Web 2.0, Web 3.0 and Beyond: Villainous Version Numbers

Written By: Dharmesh Shah September 27, 2006

Just as I had come to accept the fact that Web 2.0 is an ambiguous term I am already hearing mention of Web 3.0.  In the context I have seen it so far, Web 3.0 is being used to refer to “Web 2.0 in the enterprise”.  As a side note, it would seem that an enterprise implementation of Web 2.0 concepts would be more aptly named “W2EE” (i.e. Web 2.0 Enterprise Edition), instead of increasing the version number.  This approach seemed to work for the Java guys for a while with J2EE.  But I digress.

First off, let’s take a look at things that we used version numbers for (before the practice of starting to add version numbers to concepts):
  1. Products:  Examples would include Windows 3.1or Oracle 10g

  1. Platforms:  Similar to the above, but examples might include .Net 2.0

  1. Standards:  Such as SQL92 or DOM1

  1. Documents:  More of an internal thing, but you could have “Version 3 of our standard sales agreement”.

You will find a common pattern in almost all prior uses of a version number.  Version numbers are generally a “short-hand” to describe something that is reasonably well delineated and distinct.  Oracle 8i represents some combination of things which is different from Oracle 10g.  Makes a fair amount of sense.  By labeling something with a version number we indicate that we have frozen it in time (to some degree) and decided to call it something.  As a community, we have found this useful.  It helps to talk about things that are changing in terms of discrete instances with a label.  No big surprises here.

Now, when we start looking at Web 2.0 (and now Web 3.0, Web 3.1 and related terms), things get a lot trickier.  Since Web 2.0 (where the madness started) is really just a set of concepts and broad technologies, things start to get difficult.  Now, one can argue that a label is a label is a label and there’s no reason to get upset because this particular label (Web 2.0) just happens to look like a version number.  But, I think some amount of semantic discipline is beneficial.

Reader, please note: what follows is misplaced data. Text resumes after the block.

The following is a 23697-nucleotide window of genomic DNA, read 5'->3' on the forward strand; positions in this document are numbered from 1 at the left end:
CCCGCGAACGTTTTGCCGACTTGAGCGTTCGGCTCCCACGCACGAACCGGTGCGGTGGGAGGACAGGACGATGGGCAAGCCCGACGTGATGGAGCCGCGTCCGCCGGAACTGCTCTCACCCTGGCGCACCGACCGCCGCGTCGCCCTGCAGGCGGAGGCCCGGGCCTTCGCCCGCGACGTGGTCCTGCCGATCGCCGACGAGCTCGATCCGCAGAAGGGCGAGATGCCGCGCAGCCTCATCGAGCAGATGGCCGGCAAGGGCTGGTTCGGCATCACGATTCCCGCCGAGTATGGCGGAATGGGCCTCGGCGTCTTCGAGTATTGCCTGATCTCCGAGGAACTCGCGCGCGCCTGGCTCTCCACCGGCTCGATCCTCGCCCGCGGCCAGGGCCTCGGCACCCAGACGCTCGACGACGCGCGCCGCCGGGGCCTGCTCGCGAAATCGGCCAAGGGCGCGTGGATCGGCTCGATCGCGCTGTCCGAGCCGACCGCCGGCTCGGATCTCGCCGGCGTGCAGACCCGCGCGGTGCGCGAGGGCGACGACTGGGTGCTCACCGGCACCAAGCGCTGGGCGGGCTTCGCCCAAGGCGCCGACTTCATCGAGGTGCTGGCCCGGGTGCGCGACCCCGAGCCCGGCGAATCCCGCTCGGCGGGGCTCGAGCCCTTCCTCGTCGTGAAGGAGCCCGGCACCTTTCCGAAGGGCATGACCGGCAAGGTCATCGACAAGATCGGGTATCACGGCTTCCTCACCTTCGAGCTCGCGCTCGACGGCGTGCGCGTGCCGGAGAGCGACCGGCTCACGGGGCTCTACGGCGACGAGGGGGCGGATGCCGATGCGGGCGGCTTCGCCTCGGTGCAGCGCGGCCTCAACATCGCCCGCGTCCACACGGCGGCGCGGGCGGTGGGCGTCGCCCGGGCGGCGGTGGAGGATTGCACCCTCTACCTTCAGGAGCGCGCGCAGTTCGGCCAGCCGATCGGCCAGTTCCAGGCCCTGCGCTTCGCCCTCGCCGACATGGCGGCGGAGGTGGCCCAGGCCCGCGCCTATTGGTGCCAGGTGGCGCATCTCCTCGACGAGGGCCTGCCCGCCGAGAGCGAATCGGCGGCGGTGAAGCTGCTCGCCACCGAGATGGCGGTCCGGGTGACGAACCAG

Web 2.0 seems “villainous” to me for a number of reasons:
  1. Ambiguous:  If I told you a company or product was “Web 2.0” this may or may not mean anything to you (and likely means something different to different people).

  1. Misleading Granularity:  The fact that it’s two point zero (i.e. 2.0) seems to indicate a degree of specificity that is just not there.  It’s not just “Web2”, it’s Web two-point-oh.  This invites “incremental upgrades” like Web 2.1, Web 2.5, etc.

  1. Cascading Effect:  Now that we have come to accept attaching meaningless version numbers to amorphous concepts is ok, we are starting to use it all over the place.  In many cases, this is tongue-in-cheek (like my use of “Hindsight 2.0” in a prior article), but in some cases, people are actually expecting to convey something.  I’m also guilty of using (if not coining) the term “Small Business 2.0, our sister internet marketing blog”)

I think this whole “versioning of concepts” thing is going to be something we look back on with amusement in the years to come.  Similar to how we believed attaching “.com” to a company name somehow made it worth more back in the 1990s.  

Note:  This article is compatible with Web 3.0 and backward compatible with all versions back to and including Web 2.1, though attempting to read it with software on Web 2.0 may cause unanticipated behavior.  You are entitled to a free upgrade of the article for all 3.x “point” releases, but I reserve the right to charge an upgrade fee for Web 4.0 and beyond.

Related Posts